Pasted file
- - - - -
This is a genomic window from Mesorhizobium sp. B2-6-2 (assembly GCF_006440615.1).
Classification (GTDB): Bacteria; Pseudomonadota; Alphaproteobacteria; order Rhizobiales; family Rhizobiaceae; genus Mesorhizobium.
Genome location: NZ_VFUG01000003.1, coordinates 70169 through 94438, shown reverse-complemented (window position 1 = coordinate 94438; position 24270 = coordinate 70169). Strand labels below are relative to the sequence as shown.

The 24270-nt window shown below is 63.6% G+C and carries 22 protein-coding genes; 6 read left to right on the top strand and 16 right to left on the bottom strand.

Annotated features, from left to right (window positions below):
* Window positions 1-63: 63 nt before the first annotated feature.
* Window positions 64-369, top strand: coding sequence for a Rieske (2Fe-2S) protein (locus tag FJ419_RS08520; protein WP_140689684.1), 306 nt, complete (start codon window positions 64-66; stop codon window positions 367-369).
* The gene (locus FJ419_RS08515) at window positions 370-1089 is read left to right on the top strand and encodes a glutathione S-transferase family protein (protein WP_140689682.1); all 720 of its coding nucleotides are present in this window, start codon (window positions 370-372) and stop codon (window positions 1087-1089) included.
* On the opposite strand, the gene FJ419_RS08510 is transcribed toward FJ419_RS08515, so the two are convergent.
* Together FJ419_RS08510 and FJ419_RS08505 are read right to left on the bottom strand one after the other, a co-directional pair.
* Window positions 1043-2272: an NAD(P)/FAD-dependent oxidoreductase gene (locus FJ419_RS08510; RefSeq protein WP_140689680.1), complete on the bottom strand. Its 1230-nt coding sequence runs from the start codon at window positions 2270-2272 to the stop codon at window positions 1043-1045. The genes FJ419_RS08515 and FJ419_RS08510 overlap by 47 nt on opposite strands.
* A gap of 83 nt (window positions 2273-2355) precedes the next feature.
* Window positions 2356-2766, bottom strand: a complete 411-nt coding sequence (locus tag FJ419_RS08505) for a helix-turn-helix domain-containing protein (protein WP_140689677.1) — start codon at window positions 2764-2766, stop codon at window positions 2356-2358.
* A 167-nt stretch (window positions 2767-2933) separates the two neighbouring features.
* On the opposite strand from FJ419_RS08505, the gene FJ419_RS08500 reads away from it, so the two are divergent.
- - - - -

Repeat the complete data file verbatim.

This is a genomic window from Mesorhizobium sp. B2-6-2 (assembly GCF_006440615.1).
Classification (GTDB): Bacteria; Pseudomonadota; Alphaproteobacteria; order Rhizobiales; family Rhizobiaceae; genus Mesorhizobium.
Genome location: NZ_VFUG01000003.1, coordinates 70169 through 94438, shown reverse-complemented (window position 1 = coordinate 94438; position 24270 = coordinate 70169). Strand labels below are relative to the sequence as shown.

The 24270-nt window shown below is 63.6% G+C and carries 22 protein-coding genes; 6 read left to right on the top strand and 16 right to left on the bottom strand.

Annotated features, from left to right (window positions below):
* Window positions 1-63: 63 nt before the first annotated feature.
* Window positions 64-369, top strand: coding sequence for a Rieske (2Fe-2S) protein (locus tag FJ419_RS08520; protein WP_140689684.1), 306 nt, complete (start codon window positions 64-66; stop codon window positions 367-369).
* The gene (locus FJ419_RS08515) at window positions 370-1089 is read left to right on the top strand and encodes a glutathione S-transferase family protein (protein WP_140689682.1); all 720 of its coding nucleotides are present in this window, start codon (window positions 370-372) and stop codon (window positions 1087-1089) included.
* On the opposite strand, the gene FJ419_RS08510 is transcribed toward FJ419_RS08515, so the two are convergent.
* Together FJ419_RS08510 and FJ419_RS08505 are read right to left on the bottom strand one after the other, a co-directional pair.
* Window positions 1043-2272: an NAD(P)/FAD-dependent oxidoreductase gene (locus FJ419_RS08510; RefSeq protein WP_140689680.1), complete on the bottom strand. Its 1230-nt coding sequence runs from the start codon at window positions 2270-2272 to the stop codon at window positions 1043-1045. The genes FJ419_RS08515 and FJ419_RS08510 overlap by 47 nt on opposite strands.
* A gap of 83 nt (window positions 2273-2355) precedes the next feature.
* Window positions 2356-2766, bottom strand: a complete 411-nt coding sequence (locus tag FJ419_RS08505) for a helix-turn-helix domain-containing protein (protein WP_140689677.1) — start codon at window positions 2764-2766, stop codon at window positions 2356-2358.
* A 167-nt stretch (window positions 2767-2933) separates the two neighbouring features.
* On the opposite strand from FJ419_RS08505, the gene FJ419_RS08500 reads away from it, so the two are divergent.